I know exactly what the leaked specs are but remember what happen around the P4 days, thing is AMD have an even bigger image problem now than they did then so even if their product is vastly better it will still need to be cheaper.

vmistery

I know exactly what the leaked specs are but remember what happen around … I know exactly what the leaked specs are but remember what happen around the P4 days, thing is AMD have an even bigger image problem now than they did then so even if their product is vastly better it will still need to be cheaper.



Alot of the "image problem" was created by intel ...

If performance hype is true this part is aimed to compete with the £1000 6900k.
http://imagescdn.tweaktown.com/news/5/6/56124_01_amd-ryzen-flagship-cpu-r7-1800x-cores-4ghz.jpg

If If If...

taras

Alot of the "image problem" was created by intel ...



Yep, they also basically bribed the big OEMs to not use AMD chips too. I'm not going to shed a tear if they get a black AMD shaped eye!

I do hope AMD get back into the game as it's about time they put out a chip to match/beat the performance of the Intel, that said I do wonder where we are at a plateau somewhat until the next big thing comes along.

Running a i7-4770 that's at least 2yrs old here but I don't really see the CPU being a bottleneck at the moment even in newer games.

vmistery

Yep, they also basically bribed the big OEMs to not use AMD chips too. … Yep, they also basically bribed the big OEMs to not use AMD chips too. I'm not going to shed a tear if they get a black AMD shaped eye!


It was even worse than just bribing. With the recent failure of embedded Atom C2xxx CPUs, I looked up some articles about where Atom went wrong (and the rather interesting question of why when dumping is illegal most everywhere, Intel were able to dump so much money into 'contra revenue' with any legal action anywhere), and came up with this:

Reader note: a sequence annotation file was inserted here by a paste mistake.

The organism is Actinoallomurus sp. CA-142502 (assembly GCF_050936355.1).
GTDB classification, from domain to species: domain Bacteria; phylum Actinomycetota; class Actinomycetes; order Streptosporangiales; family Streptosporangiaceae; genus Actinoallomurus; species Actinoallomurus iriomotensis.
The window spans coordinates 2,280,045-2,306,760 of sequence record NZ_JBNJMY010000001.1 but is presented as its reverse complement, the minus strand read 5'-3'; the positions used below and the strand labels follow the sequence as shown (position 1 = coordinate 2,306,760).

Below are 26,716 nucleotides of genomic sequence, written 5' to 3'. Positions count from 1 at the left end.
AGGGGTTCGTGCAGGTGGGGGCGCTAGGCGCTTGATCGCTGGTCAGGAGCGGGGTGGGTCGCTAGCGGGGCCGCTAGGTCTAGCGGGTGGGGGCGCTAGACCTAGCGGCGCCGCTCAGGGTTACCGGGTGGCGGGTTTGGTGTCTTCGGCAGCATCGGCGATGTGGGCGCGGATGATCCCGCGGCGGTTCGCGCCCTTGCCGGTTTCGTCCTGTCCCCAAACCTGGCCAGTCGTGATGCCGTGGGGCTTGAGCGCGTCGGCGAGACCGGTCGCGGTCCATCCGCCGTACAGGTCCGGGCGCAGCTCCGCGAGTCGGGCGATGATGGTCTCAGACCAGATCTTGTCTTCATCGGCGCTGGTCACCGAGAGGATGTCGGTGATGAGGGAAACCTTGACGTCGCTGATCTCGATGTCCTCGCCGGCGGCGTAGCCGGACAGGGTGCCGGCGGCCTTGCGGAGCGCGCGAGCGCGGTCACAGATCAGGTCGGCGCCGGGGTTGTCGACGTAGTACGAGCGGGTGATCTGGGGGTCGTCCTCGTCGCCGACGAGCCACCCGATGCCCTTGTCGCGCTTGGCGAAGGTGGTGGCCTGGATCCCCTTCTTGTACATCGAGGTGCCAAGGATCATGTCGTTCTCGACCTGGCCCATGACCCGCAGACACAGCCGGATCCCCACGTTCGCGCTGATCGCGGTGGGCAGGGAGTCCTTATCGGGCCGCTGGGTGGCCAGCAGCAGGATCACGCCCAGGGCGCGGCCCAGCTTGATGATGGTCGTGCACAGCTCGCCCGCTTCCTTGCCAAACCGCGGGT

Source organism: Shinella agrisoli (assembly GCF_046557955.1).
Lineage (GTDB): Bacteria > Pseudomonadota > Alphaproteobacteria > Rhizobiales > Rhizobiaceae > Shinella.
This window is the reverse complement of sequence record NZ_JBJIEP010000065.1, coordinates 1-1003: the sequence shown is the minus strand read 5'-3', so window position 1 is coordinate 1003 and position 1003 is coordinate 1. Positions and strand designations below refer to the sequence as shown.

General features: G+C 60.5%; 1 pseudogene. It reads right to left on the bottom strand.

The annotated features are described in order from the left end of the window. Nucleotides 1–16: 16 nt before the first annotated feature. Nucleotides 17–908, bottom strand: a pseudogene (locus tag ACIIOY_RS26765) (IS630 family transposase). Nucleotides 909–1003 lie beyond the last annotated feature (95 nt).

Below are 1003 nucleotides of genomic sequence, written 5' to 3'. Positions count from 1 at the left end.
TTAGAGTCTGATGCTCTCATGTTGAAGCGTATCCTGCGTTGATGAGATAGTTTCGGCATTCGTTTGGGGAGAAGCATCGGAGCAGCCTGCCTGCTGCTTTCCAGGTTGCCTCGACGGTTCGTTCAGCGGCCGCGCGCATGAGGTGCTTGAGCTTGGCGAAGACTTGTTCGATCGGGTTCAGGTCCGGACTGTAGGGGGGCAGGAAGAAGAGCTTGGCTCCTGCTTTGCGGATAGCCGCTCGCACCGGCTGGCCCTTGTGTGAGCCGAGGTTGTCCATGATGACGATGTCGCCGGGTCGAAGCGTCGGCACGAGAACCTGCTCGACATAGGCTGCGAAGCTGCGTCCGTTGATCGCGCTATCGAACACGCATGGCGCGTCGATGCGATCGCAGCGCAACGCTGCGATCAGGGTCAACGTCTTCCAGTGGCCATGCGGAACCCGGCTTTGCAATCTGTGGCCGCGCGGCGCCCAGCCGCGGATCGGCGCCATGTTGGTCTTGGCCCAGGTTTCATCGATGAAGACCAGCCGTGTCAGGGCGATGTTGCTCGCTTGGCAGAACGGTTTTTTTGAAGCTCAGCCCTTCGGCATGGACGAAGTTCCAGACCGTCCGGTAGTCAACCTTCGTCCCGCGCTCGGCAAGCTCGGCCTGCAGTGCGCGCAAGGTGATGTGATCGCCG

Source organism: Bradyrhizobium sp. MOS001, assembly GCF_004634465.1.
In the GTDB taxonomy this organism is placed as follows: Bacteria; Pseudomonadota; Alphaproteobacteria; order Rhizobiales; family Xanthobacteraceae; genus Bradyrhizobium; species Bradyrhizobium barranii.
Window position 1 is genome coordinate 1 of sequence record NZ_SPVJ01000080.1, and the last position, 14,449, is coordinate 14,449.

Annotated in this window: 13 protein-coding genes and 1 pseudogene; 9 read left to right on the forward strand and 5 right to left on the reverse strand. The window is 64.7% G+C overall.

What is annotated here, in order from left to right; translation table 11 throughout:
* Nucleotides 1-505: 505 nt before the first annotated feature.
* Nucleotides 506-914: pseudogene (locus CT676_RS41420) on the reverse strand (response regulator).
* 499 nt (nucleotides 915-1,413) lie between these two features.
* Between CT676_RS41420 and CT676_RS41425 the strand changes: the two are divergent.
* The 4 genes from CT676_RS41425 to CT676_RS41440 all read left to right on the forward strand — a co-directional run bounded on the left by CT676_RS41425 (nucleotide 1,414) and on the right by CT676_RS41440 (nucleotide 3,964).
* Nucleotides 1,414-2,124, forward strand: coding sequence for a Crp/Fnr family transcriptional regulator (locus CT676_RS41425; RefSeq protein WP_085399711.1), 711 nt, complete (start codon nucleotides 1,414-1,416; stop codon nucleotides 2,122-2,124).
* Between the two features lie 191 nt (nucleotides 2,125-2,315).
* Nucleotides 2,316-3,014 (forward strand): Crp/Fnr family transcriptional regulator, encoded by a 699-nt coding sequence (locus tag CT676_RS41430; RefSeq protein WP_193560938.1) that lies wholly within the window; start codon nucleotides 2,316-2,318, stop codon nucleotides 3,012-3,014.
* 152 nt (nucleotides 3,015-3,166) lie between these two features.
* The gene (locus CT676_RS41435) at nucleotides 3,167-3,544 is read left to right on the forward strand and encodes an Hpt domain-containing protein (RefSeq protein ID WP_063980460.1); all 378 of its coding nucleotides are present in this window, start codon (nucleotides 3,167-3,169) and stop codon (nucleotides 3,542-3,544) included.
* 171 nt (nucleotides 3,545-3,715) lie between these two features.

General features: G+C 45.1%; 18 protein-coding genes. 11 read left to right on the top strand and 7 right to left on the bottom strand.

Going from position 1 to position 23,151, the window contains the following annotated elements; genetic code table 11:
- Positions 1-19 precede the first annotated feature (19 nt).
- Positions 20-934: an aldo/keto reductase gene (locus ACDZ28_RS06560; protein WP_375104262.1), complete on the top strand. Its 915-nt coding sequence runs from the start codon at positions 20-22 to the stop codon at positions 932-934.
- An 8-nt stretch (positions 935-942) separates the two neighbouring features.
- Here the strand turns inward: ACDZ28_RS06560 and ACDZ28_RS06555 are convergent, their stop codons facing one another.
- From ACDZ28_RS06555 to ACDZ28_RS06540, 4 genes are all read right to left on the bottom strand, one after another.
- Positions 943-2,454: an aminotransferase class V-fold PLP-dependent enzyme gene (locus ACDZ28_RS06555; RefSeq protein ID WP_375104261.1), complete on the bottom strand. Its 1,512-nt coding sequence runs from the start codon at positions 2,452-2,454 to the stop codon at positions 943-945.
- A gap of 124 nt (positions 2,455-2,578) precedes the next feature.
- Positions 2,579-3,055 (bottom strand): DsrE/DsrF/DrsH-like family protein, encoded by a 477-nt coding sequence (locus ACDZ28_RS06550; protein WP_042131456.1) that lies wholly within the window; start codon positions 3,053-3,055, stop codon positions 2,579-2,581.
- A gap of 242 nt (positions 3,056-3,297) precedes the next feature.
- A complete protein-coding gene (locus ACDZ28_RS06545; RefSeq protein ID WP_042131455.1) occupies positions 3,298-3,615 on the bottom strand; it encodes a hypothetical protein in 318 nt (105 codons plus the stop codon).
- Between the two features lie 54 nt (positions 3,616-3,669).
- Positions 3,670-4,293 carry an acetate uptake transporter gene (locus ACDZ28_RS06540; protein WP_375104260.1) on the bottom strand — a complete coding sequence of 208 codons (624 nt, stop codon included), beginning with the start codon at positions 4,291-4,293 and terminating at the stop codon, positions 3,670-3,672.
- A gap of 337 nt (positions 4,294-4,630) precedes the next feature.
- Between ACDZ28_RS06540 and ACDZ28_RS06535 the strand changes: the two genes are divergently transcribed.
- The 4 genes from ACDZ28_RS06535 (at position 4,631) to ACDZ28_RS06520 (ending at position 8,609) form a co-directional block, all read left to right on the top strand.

extremetech.com/com…tom
The second comment is by someone who was there at the time (possible HP or Dell?) and although the quote is long it is rather interesting:
"Another reason Intel may have had such difficulties in locking down OEMs is due to how they've historically treated customers of their x86 products over the years. During the 90's and into the mid '00's, Intel ruthlessly leveraged their effective x86 monopoly to their own economic benefit, extracting whatever profits they possibly could from an OEM. Starting in the early 90's, I witnessed and was part of negotiations with senior Intel execs who would pit one PC OEM division of ours against another to force the entire company to use Intel CPUs. Example: They'd threaten to put the server and workstation division on a very tight allocation of new high-end parts if the consumer PC division continued to use cheaper AMD processors. At that time, the vast majority of the profits were made in the first 6 months of a CPU's lifecycle, and given the much higher gross margins of the server/workstation division, it forced the PC OEM to stop using AMD parts. The effect on the consumer PC business were substantial losses, but overall they were mitigated by the higher gross margins on servers. Less overall profits meant less ability to invest in non-Intel motherboard development, eviscerating the core engineering and intellectual property of the company (ASIC design talent went from a team of 60 to 0). There were many other little nasties that Intel foisted upon PC OEMs making it extraordinarily difficult to drive a profitable business.

My guess is there are many execs in the mobile business building hardware platforms that lived through those days of Intel's abuse, or learned enough about how they "managed" their OEMs to give substantial pause when choosing a CPU/SOC solution from Mother Intel. While I agree with virtually everything you wrote in your article about Intel's design and foundry decisions and their march toward irrelevance in mobile, I have to believe their past customer practices weighed heavily on new, mobile customers in terms of Intel's ability to secure new design wins. Why would any mobile OEM want to live under an Intel 2.0 hegemony?"